Objective: We conducted a cluster-randomized, cross-over study to compare the efficacy of plain soap and water, used ubiquitously across sub-Saharan Africa for surgical hand preparation, to alcohol-based handrub for surgical hand preparation in a rural hospital in
Methods: 3317 adult patients undergoing clean and clean-contaminated surgery were included in the study. Follow-up data 30 days post-discharge were available for 3133 (94%) patients. The main outcome measure was SSI rates. Multivariable modelling was performed by stepwise logistic regression analysis. To account for clustering effects, we used robust estimates of variance by considering each study period as a cluster (generalized estimating equation).
Results: A total of 255 (8.1%) patients developed SSI (75% superficial, 23% deep, 2% organ-space infections). The median interval to SSI diagnosis was 15 days (interquartile range, 9 – 23). Rates for the two study arms were similar (8.3% for alcohol-based handrub versus 8.0% for plain soap and water; odds ratio, 1.03; 95% CI, 0.80 - 1.33). After adjustment for imbalances between study arms (type of anesthesia, surgical specialty, ASA class, operating room assignment, perioperative prophylaxis) and clustering effects, the main outcome measure remained unchanged (adjusted OR, 1.07; 95% CI, 0.81 - 1.41). Duration of surgery and wound contamination class independently predicted SSI. The cost difference between plain soap and water and alcohol-based handrub was small (Euros 4.60 per week for alcohol-based handrub, compared to Euros 3.30 for soap and water).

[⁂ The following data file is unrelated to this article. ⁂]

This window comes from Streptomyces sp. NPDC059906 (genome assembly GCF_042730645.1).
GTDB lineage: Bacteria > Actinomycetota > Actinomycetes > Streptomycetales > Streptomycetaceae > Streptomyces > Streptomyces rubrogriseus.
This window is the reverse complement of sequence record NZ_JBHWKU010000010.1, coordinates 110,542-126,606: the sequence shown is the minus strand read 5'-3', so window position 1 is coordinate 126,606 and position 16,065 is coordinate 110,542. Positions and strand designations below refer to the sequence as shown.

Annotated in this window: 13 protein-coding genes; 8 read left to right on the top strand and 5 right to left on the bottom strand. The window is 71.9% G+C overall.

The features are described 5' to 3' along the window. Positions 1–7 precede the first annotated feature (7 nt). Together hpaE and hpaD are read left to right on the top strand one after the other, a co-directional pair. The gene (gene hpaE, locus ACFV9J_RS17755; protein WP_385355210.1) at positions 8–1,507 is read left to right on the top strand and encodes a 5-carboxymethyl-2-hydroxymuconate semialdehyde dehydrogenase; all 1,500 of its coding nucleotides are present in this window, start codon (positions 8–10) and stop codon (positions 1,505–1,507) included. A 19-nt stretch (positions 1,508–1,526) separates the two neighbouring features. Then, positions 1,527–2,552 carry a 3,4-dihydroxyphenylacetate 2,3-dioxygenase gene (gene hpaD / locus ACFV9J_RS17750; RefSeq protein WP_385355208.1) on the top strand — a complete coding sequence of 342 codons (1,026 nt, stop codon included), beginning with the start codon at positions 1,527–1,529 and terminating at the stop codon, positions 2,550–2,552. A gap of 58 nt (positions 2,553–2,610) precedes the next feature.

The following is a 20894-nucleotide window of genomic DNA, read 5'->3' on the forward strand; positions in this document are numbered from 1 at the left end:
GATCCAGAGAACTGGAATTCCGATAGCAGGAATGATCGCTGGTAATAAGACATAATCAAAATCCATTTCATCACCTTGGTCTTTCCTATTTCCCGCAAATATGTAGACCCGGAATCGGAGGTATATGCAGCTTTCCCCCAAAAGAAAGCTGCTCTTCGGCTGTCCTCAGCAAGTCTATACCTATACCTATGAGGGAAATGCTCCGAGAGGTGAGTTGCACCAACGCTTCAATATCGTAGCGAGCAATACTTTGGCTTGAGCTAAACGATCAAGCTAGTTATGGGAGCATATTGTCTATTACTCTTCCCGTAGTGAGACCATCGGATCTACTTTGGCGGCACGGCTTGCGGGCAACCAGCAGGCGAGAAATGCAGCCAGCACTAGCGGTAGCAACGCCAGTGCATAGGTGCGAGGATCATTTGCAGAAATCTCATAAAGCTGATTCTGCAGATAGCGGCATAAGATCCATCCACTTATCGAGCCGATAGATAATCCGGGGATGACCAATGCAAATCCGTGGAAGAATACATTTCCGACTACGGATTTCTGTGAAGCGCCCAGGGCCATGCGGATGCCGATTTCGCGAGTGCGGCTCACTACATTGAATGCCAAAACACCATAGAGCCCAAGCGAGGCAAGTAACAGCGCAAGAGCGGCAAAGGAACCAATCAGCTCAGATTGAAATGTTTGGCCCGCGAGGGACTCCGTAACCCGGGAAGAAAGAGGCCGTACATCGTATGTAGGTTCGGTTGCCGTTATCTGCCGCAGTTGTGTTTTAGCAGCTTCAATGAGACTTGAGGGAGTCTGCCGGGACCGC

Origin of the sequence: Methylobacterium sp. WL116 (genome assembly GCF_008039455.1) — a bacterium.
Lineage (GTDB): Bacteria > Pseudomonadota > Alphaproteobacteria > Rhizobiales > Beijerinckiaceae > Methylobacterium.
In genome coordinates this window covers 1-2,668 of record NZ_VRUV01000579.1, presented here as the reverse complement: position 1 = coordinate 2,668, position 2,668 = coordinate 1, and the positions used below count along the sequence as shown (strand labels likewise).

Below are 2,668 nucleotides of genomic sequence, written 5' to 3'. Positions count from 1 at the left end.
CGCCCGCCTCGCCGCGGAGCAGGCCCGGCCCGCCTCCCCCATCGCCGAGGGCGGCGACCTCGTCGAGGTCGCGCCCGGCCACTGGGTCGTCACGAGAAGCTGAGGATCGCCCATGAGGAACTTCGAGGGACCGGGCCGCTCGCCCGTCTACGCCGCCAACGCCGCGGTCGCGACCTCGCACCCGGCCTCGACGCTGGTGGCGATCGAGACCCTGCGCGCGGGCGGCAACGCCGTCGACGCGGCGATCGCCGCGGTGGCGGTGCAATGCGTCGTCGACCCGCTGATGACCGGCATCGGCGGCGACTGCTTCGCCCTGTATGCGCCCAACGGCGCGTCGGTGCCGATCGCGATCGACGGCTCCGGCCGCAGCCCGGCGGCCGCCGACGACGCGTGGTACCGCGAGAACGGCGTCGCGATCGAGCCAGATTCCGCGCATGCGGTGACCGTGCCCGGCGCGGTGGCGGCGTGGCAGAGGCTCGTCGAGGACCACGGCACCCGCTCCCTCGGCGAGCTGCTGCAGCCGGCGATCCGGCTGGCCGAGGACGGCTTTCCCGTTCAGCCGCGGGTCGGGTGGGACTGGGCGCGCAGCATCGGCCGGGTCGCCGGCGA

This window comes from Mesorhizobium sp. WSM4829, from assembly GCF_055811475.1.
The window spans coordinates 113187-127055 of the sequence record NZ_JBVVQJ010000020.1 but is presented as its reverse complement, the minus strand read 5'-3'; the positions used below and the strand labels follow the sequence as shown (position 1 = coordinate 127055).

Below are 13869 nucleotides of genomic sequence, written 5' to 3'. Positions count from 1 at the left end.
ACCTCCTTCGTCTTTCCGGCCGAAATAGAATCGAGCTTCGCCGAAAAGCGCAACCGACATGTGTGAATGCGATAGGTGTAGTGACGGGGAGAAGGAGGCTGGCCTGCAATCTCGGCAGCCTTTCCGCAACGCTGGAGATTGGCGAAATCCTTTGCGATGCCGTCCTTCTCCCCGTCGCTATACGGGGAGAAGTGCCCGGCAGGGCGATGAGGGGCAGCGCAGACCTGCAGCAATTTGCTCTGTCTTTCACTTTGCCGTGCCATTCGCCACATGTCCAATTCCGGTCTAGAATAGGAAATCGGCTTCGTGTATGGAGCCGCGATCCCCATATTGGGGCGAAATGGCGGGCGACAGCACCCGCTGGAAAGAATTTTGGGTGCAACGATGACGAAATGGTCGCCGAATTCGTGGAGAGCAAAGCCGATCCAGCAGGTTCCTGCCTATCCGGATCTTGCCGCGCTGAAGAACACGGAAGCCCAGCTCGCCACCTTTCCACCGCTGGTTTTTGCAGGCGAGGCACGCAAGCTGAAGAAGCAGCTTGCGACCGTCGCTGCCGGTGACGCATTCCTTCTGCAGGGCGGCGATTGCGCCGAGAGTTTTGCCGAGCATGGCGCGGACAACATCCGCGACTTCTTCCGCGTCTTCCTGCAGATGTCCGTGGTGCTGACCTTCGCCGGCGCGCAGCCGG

Conclusions: There was no statistically or clinically significant difference in SSI rates between the two study arms, suggesting that other more important factors may contribute to SSI occurrence in this setting. Nevertheless, the study demonstrates the feasibility and affordability of surgical hand preparation using alcohol-based handrub in settings where the lack of a clean or continuous water supply is a potential threat for safe surgery.